Bioengineering, Issue 28, microfluidics, integrated microfluidic system, bioMEMs
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Deficient Pms2, ERCC1, Ku86, CcOI in Field Defects During Progression to Colon Cancer
Authors: Huy Nguyen, Cristy Loustaunau, Alexander Facista, Lois Ramsey, Nadia Hassounah, Hilary Taylor, Robert Krouse, Claire M. Payne, V. Liana Tsikitis, Steve Goldschmid, Bhaskar Banerjee, Rafael F. Perini, Carol Bernstein.
Institutions: University of Arizona, Tucson, Tucson, AZ, University of Arizona, Tucson, Tucson, AZ, University of Arizona, Tucson.
In carcinogenesis, the "field defect" is recognized clinically because of the high propensity of survivors of certain cancers to develop other malignancies of the same tissue type, often in a nearby location. Such field defects have been indicated in colon cancer. The molecular abnormalities that are responsible for a field defect in the colon should be detectable at high frequency in the histologically normal tissue surrounding a colonic adenocarcinoma or surrounding an adenoma with advanced neoplasia (well on the way to a colon cancer), but at low frequency in the colonic mucosa from patients without colonic neoplasia. Using immunohistochemistry, entire crypts within 10 cm on each side of colonic adenocarcinomas or advanced colonic neoplasias were found to be frequently reduced or absent in expression for two DNA repair proteins, Pms2 and/or ERCC1. Pms2 is a dual role protein, active in DNA mismatch repair as well as needed in apoptosis of cells with excess DNA damage. ERCC1 is active in DNA nucleotide excision repair. The reduced or absent expression of both ERCC1 and Pms2 would create cells with both increased ability to survive (apoptosis resistance) and increased level of mutability. The reduced or absent expression of both ERCC1 and Pms2 is likely an early step in progression to colon cancer. DNA repair gene Ku86 (active in DNA non-homologous end joining) and Cytochrome c Oxidase Subunit I (involved in apoptosis) had each been reported to be decreased in expression in mucosal areas close to colon cancers. However, immunohistochemical evaluation of their levels of expression showed only low to modest frequencies of crypts to be deficient in their expression in a field defect surrounding colon cancer or surrounding advanced colonic neoplasia. We show, here, our method of evaluation of crypts for expression of ERCC1, Pms2, Ku86 and CcOI. We show that frequency of entire crypts deficient for Pms2 and ERCC1 is often as great as 70% to 95% in 20 cm long areas surrounding a colonic neoplasia, while frequency of crypts deficient in Ku86 has a median value of 2% and frequency of crypts deficient in CcOI has a median value of 16% in these areas. The entire colon is 150 cm long (about 5 feet) and has about 10 million crypts in its mucosal layer. The defect in Pms2 and ERCC1 surrounding a colon cancer thus may include 1 million crypts. It is from a defective crypt that colon cancer arises.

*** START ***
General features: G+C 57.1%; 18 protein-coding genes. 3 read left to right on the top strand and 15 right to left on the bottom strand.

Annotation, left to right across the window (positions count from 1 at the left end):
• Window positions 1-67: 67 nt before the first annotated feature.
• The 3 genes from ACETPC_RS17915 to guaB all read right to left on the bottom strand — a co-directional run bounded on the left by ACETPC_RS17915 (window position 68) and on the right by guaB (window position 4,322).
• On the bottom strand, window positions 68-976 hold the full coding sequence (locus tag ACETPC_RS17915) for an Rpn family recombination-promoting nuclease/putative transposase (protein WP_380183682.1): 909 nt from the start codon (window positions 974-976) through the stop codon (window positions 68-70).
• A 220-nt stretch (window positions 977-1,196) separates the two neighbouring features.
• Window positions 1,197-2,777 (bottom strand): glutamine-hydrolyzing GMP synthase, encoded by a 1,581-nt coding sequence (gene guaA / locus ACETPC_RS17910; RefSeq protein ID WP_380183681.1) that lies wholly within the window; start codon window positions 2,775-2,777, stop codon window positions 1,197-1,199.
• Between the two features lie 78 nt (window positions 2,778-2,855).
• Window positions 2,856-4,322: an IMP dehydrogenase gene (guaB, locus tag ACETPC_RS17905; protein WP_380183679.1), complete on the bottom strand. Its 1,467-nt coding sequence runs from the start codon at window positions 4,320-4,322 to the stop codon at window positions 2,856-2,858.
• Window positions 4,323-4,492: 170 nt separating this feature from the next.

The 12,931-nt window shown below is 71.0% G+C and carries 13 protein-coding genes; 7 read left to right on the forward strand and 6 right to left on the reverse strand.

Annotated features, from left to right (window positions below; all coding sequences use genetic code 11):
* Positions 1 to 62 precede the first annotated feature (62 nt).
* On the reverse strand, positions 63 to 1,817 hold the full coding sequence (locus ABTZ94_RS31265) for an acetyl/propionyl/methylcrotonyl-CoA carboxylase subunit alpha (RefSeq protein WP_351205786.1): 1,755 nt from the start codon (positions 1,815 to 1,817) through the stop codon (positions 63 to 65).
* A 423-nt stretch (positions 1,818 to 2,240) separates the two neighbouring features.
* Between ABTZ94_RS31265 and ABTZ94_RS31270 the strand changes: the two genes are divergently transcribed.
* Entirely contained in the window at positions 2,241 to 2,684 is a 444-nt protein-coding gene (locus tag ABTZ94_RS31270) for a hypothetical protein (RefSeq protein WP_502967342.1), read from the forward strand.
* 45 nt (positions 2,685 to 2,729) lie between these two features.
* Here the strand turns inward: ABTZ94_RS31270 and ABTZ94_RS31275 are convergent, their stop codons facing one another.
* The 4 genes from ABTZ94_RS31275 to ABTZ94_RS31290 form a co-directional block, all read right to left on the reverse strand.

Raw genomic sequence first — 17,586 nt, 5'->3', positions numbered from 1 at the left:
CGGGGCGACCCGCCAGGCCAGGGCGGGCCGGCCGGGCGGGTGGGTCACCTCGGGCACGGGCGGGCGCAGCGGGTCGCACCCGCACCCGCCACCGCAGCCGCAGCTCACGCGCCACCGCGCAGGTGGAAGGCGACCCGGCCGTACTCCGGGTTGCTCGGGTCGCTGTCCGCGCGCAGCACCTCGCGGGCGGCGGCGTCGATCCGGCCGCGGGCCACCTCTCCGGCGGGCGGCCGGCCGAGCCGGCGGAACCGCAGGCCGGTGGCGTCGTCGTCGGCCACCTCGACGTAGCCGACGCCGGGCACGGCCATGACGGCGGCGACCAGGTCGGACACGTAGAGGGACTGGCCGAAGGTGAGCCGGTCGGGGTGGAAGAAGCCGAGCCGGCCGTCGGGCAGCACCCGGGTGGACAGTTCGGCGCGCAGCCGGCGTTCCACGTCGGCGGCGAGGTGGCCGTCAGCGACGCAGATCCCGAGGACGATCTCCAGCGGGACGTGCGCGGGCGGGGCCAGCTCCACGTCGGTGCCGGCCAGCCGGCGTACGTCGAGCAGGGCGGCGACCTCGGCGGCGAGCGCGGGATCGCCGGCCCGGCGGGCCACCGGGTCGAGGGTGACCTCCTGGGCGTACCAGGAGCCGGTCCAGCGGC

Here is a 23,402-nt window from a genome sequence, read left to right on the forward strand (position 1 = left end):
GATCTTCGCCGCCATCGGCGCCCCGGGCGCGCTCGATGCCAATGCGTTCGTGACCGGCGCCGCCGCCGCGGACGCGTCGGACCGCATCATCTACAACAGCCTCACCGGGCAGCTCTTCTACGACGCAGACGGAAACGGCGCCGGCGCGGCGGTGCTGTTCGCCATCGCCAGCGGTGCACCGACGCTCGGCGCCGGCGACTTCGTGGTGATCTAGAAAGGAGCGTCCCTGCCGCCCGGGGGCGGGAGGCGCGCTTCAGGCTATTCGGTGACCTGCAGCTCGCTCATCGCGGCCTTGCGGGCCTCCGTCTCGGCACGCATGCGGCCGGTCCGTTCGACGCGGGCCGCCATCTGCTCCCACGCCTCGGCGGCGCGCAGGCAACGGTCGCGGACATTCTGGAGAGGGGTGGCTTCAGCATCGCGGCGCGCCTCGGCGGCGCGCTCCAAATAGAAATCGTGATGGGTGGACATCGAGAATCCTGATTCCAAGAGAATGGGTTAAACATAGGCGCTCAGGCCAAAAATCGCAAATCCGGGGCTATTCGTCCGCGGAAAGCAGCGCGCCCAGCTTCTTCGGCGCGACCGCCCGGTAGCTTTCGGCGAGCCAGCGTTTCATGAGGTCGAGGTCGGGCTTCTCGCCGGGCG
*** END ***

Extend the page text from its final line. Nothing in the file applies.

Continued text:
Cellular Biology, Issue 41, DNA Repair, Apoptosis, Field Defect, Colon Cancer, Pms2, ERCC1, Cytochrome c Oxidase Subunit I, Ku86, Immunohistochemistry, Cancer Resection
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Monitoring Dynamic Changes In Mitochondrial Calcium Levels During Apoptosis Using A Genetically Encoded Calcium Sensor
Authors: Askar M. Akimzhanov, Darren Boehning.
Institutions: University of Texas Medical Branch.